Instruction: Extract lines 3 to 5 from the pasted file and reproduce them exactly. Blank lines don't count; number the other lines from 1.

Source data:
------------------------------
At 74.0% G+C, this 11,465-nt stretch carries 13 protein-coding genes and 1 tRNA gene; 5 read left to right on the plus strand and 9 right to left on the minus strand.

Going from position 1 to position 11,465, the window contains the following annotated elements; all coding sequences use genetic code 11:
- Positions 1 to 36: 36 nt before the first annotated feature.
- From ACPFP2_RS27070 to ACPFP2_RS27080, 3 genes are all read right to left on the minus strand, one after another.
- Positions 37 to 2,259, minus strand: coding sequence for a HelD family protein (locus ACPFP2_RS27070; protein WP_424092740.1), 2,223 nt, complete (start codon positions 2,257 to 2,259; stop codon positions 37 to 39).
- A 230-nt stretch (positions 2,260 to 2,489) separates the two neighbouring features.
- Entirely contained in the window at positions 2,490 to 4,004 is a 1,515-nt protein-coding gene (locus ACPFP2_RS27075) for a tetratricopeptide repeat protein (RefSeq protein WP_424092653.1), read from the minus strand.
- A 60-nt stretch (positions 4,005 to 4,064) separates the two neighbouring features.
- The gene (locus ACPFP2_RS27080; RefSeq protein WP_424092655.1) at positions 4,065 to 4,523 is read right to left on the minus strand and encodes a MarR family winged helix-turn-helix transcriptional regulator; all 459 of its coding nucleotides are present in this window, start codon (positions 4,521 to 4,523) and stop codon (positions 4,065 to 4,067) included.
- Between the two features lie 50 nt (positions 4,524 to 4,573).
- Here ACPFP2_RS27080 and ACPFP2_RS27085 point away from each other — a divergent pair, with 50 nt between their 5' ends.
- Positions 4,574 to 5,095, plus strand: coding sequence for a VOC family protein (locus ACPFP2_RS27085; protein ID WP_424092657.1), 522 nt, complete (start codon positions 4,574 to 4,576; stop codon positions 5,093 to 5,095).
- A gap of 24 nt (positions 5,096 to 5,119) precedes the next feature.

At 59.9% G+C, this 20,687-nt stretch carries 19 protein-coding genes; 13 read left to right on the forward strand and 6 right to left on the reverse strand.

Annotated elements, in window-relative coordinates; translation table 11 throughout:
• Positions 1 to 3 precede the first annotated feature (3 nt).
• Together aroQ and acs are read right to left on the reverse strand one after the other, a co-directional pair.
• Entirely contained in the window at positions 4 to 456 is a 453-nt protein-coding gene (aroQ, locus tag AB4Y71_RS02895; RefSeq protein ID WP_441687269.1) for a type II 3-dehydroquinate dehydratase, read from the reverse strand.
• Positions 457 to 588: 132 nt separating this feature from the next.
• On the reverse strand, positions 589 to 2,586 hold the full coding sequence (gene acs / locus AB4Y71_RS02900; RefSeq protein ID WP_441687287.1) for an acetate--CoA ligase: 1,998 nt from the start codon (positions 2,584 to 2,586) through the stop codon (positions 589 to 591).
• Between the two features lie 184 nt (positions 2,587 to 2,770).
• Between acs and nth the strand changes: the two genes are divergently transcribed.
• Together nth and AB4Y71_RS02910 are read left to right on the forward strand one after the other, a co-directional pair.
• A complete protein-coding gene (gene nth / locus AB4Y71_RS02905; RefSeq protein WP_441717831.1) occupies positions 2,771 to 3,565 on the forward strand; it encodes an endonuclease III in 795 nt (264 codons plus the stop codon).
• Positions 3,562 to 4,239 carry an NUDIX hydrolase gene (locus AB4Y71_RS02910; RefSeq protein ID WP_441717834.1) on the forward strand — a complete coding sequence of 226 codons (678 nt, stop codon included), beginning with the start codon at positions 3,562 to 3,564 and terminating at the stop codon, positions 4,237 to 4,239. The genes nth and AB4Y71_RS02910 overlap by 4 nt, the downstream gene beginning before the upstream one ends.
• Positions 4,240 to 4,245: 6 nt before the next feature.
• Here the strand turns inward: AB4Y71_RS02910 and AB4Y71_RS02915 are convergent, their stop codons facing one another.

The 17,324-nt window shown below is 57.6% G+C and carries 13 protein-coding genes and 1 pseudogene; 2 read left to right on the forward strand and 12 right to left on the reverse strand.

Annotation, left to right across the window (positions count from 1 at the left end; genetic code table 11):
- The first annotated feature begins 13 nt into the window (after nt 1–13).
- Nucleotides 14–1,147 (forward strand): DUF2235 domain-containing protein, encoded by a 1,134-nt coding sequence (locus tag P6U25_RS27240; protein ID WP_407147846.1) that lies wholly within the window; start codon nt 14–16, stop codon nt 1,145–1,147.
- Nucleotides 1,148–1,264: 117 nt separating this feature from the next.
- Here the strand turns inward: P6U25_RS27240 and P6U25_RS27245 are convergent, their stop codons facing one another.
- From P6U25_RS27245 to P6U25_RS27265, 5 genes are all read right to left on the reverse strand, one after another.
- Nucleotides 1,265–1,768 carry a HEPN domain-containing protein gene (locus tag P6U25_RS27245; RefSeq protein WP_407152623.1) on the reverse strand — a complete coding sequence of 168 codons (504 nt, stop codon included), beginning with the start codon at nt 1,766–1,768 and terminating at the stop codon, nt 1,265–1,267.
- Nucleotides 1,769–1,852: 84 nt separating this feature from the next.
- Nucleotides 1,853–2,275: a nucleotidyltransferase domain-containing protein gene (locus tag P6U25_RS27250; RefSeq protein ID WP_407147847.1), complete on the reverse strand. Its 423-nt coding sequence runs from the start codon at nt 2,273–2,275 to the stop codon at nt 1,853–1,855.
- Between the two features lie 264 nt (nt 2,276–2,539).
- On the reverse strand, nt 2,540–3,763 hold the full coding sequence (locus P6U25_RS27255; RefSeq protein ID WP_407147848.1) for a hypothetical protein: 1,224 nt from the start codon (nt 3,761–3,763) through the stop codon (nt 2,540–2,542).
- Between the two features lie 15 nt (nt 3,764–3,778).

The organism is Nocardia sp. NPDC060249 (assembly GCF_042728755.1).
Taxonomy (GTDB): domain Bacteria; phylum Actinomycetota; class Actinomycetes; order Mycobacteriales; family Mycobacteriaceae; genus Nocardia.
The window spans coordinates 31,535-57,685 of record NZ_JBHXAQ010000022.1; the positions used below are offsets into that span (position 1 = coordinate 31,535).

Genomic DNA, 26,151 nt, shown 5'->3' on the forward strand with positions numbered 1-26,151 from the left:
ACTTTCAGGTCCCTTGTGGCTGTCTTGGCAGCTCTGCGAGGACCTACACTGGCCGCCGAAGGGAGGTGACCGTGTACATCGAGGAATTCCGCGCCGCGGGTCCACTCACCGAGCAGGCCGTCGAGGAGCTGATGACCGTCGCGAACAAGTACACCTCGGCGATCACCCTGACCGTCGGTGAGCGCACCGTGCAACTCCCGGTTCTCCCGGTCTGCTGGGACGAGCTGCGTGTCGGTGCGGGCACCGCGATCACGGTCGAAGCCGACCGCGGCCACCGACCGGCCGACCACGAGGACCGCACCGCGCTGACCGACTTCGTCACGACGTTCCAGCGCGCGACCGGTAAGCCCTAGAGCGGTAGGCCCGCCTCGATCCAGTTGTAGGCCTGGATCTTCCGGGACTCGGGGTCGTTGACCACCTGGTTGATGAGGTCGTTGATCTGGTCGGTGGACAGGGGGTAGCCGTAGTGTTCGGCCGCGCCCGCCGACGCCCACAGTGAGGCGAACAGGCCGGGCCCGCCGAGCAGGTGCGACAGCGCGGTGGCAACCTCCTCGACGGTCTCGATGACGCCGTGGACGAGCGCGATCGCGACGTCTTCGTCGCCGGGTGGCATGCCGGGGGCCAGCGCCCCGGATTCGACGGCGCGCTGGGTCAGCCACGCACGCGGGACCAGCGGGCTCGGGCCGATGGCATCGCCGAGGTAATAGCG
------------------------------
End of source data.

- Positions 1 to 36: 36 nt before the first annotated feature.
- From ACPFP2_RS27070 to ACPFP2_RS27080, 3 genes are all read right to left on the minus strand, one after another.
- Positions 37 to 2,259, minus strand: coding sequence for a HelD family protein (locus ACPFP2_RS27070; protein WP_424092740.1), 2,223 nt, complete (start codon positions 2,257 to 2,259; stop codon positions 37 to 39).